Young people of Barbados, your government is calling you.
The call – for the nation’s youth to speak up on a range of issues – came at the 2018 National Youth Consultation at the Hilton Barbados Resort this morning, as National Youth Week continues.
This as the Ministry of Youth and Community Empowerment signalled that it wants the imput of young people on public policy and decision-making as a “basic human right” and promised that their views will be taken to the very top of Government.
“Your views will be compiled in the consultation report and inform the communique which will be used to inform Cabinet on the concerns raised and how they should be addressed. We will examine your pronouncements and use them to frame our soon to be revised National Youth Policy,” Minister of Youth and Community Empowerment Adrian Forde told the gathering.
With six in ten Caribbean people younger than 35, and are faced with a raft of challenges, including job opportunities and security, the Government said it was looking to create more “safe spaces” for young people.
As part of National Youth Week, the youth affairs ministry, in association with the Technical and Vocational Educational Training (TVET) Council, has concentrated on the theme, Safe Spaces for Youth.
The theme was “in keeping with the international, regional and local recognition that safe spaces are critical to positive youth development; not only in terms of physical locations, but also regarding virtual and simple conducive environments where youth are invited and welcomed to make contributions to policy and decision-making as a basic human right,” Forde said.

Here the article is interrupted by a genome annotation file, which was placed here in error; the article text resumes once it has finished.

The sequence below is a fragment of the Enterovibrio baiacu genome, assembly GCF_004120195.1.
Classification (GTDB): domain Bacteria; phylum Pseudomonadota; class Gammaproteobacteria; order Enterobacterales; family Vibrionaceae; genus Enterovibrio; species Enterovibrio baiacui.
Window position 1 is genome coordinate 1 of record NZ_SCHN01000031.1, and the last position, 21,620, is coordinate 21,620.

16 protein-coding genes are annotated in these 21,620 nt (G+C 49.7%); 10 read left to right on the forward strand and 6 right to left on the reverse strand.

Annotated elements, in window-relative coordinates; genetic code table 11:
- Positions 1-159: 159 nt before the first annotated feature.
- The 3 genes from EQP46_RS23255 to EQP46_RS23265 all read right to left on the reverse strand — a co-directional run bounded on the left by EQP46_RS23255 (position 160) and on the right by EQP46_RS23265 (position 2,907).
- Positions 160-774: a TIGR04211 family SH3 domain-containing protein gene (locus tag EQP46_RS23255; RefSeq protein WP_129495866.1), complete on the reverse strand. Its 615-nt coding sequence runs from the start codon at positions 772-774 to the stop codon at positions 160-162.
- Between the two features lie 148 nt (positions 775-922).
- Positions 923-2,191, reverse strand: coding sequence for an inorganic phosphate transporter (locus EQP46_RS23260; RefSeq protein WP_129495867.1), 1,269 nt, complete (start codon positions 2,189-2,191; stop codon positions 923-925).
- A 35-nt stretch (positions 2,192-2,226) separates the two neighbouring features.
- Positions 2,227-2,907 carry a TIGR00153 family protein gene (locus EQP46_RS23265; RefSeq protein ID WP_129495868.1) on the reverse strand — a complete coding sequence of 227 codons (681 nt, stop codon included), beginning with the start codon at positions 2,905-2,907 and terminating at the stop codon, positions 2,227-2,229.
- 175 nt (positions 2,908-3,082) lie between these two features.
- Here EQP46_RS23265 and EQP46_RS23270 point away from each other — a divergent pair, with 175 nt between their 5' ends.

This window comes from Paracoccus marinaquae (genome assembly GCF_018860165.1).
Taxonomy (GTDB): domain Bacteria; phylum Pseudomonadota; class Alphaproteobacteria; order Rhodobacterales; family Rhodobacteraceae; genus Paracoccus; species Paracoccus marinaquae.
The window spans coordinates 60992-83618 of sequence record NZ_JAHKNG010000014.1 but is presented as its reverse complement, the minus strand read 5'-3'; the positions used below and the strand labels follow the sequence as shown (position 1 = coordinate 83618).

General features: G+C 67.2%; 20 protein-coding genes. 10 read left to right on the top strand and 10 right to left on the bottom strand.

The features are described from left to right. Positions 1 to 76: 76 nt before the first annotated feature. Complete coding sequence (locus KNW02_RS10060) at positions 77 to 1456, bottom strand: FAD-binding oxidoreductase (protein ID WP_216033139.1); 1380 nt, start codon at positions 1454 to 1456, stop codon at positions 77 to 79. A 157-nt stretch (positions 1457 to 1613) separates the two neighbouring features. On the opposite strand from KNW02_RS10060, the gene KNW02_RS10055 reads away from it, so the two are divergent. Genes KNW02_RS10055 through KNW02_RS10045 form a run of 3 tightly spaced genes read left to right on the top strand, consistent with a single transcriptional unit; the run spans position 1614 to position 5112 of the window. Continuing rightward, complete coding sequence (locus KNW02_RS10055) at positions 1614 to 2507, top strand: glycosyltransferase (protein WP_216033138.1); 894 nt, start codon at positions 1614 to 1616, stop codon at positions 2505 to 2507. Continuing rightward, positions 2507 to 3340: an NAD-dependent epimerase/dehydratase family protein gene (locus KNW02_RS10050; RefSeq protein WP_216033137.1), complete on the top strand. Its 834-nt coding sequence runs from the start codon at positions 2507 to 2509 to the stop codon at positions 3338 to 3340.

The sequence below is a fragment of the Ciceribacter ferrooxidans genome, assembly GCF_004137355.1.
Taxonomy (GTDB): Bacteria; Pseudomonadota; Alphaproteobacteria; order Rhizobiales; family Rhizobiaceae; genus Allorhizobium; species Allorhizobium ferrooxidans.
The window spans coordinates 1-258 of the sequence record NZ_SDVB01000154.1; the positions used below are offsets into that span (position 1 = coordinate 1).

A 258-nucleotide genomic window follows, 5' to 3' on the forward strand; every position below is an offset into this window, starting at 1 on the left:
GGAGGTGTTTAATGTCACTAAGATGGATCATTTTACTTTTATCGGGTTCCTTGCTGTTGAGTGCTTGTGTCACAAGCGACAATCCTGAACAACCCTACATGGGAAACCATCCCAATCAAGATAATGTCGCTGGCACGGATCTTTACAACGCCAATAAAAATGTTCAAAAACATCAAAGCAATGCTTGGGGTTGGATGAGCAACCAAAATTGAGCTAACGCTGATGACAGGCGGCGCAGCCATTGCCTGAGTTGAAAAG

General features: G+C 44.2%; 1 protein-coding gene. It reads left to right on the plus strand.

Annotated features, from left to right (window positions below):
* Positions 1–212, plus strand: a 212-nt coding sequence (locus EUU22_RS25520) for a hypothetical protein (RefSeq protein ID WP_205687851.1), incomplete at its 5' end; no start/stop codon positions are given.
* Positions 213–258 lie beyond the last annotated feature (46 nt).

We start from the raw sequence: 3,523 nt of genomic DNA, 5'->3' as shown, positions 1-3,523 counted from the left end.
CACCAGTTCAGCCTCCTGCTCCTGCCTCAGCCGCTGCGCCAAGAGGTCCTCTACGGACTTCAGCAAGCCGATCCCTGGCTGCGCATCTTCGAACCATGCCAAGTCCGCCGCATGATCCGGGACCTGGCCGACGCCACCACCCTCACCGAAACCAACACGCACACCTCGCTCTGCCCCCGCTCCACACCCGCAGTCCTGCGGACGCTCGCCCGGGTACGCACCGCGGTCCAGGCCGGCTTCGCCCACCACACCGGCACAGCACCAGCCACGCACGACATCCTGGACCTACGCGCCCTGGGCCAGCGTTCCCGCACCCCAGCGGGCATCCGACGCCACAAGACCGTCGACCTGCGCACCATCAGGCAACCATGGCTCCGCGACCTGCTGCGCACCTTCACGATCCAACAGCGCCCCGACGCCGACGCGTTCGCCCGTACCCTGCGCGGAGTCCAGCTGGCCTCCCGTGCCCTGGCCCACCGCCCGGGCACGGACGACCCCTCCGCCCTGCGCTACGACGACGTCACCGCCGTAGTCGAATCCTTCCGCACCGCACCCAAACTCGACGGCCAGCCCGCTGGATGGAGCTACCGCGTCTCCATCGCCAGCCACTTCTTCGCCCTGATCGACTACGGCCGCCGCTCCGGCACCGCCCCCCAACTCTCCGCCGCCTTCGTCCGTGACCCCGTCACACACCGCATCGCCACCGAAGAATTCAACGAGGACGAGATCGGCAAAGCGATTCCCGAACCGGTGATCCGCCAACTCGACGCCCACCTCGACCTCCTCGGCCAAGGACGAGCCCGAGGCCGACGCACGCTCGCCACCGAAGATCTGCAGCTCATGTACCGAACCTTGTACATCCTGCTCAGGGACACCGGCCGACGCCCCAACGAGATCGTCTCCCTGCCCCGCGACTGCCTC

The day’s “safe spaces” discussions focused on a number of “problematic” areas for young people, as identified by the National Youth Survey and the TVET Council’s research.
These included “space in the workforce (public sector, private sector and entrepreneurship); space in the workforce for people with technical and vocational qualifications; safer space for recreation and learning; and healthier spaces for young people,” Forde said.
TVET Council Executive Director Henderson Eastmond discusssed Safer Spaces for Youth with TVET Qualifications; Kim Ramsay of the Criminal Justice and Research Planning Unit examined Safer space for blocks and liming areas; while Programme Officer with the Barbados Youth Service, Fabian Sargeant, looked at Healthier spaces for youth.
The consultation was attended by secondary school and tertiary level students, members of service organizations such as the Girl Guides and Duke of Edinburgh Award Scheme, as well as, according to Forde, “youth from ‘the block’ and those who have found themselves in conflict with the judicial system”.
“I promise that today’s exercise will not be another ‘talk shop’,” said the Minister as he urged the audience to “contribute actively to the sessions” and reassured them that their efforts would not go unnoticed.
While he did not give a specific time frame, he said his ministry would soon be introducing a “Building Blocks” programme “which will signal a heightened level of participation and transformation of blocks across Barbados”.
Forde also commended the work of his ministry’ Youth Commissioners and Community Development Officers in communities around the island.